Canon Pixma MP480 All-in-One Printer Review

Excellent keeper photos and documents but high CPP

Canon's Pixma MG7720 Photo Inkjet Printer
Canon's six-ink Pixma MG7720 Photo Inkjet Printer. Photo courtesy of Canon

The Bottom Line

The bottom line for any consumer tech product is that sooner or later it will be replaced or discontinued, as is the case for the Pixma MP480 reviewed here back in 2008, almost eight years ago. Hence, that Pixma is long gone, and in its place we're recommending the latest six-ink Pixma, the MG7720. If you need a good photo printer, this new MG model could very well be it.

====================== Old article begins here =========================

For a hundred bucks, you can hardly go wrong with this Canon printer all-in-one--unless you intend to use it a lot. Then, you're likely to find that the options it lacks (an automatic document feeder, a paper tray) will make a more expensive all-in-one a better choice. And while it's advertised as a photo printer, it's not as portable as other photo printers in this price range, so decide what you're looking for and what you need before you buy.


  • Small, lightweight
  • Good prints
  • Easy to set up


  • Can be noisy
  • Lacks automatic document feeder and paper input tray


  • Color inkjet all-in-one printer
  • Copier and scanner built in
  • Optical resolution for scanner: 2400 x 4800 dpi
  • 1.8" LCD
  • Variety of media-card options, including SD Memory Card, Memory Stick®, Memory Stick Pro, and Memory Stick Duo
  • Optional Bluetooth adapter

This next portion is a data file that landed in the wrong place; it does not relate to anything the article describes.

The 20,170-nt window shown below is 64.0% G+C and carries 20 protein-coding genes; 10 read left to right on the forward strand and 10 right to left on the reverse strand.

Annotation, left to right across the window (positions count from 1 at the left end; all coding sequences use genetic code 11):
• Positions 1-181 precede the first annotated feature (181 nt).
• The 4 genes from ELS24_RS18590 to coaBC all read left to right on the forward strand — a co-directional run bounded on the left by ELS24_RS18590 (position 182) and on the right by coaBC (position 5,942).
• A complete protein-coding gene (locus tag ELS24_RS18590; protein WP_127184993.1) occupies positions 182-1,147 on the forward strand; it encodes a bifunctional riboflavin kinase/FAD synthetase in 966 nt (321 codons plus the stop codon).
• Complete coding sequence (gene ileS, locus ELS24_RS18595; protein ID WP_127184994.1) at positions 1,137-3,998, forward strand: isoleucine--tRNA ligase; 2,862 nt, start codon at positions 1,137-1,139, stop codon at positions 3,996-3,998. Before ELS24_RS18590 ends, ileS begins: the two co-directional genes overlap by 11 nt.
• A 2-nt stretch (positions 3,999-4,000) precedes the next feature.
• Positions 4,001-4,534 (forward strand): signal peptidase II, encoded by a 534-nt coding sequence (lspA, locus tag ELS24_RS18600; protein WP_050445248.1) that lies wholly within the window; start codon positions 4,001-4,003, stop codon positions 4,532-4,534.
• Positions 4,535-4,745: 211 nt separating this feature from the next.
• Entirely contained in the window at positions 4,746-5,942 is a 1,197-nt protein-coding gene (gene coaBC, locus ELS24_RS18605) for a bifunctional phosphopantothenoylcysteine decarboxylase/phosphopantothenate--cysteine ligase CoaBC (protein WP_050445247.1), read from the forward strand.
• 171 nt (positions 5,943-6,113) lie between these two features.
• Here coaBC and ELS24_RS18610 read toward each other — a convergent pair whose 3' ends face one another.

Guide Review - Canon Pixma MP480 All-in-One Printer

The first thing you'll notice about the Canon Pixma MP480 All-in-One Printer is that it looks a lot nicer tqhan most other all-in-one printers. It's got a small footprint, rounded edges, and it's mostly in futuristic-looking white. Like many other Canon Pixmas, it's been cleverly engineered to take up as little space as possible on the desktop when not in use; for example, the paper output tray and small LCD monitor pop up only when you need them.

Next thing you'll notice is the noise; it makes an alarmingly loud grinding noise when warming up. This is not a printer that's meant for heavy use. Paper gets loaded in the back of the printer, and since only 100 pages can fit, it's not the right choice for a busy home office. Likewise, the manual duplexing feature (once the first side prints out, you flip the pages yourself and reload them) makes the best of the printer's lack of an automatic duplexer, but it's not convenient for anyone who uses that feature often.

Not surprisingly, the quality of prints was excellent. A 4x6 photo printed at normal quality took just under a minute to print, and came out already dry with vivid, sharp colors that I thought were comparable to many dedicated photo printers.

At draft quality (which I use for most of my printing jobs), the Pixma MP480 put out black and white pages in just over three seconds a page; color pages took about five seconds a page, though a few seconds longer at normal quality. The Pixma uses only two ink tanks which still managed to give great-looking prints (and it'll be cheaper replacing two tanks when they're empty than the five or six tanks that other inkjet all-in-ones use).

A Bluetooth adapter is available which will allow printing from a Bluetooth-enabled cell phone. I didn't get to test this; since Bluetooth printing is so popular, this should eventually be standard equipment.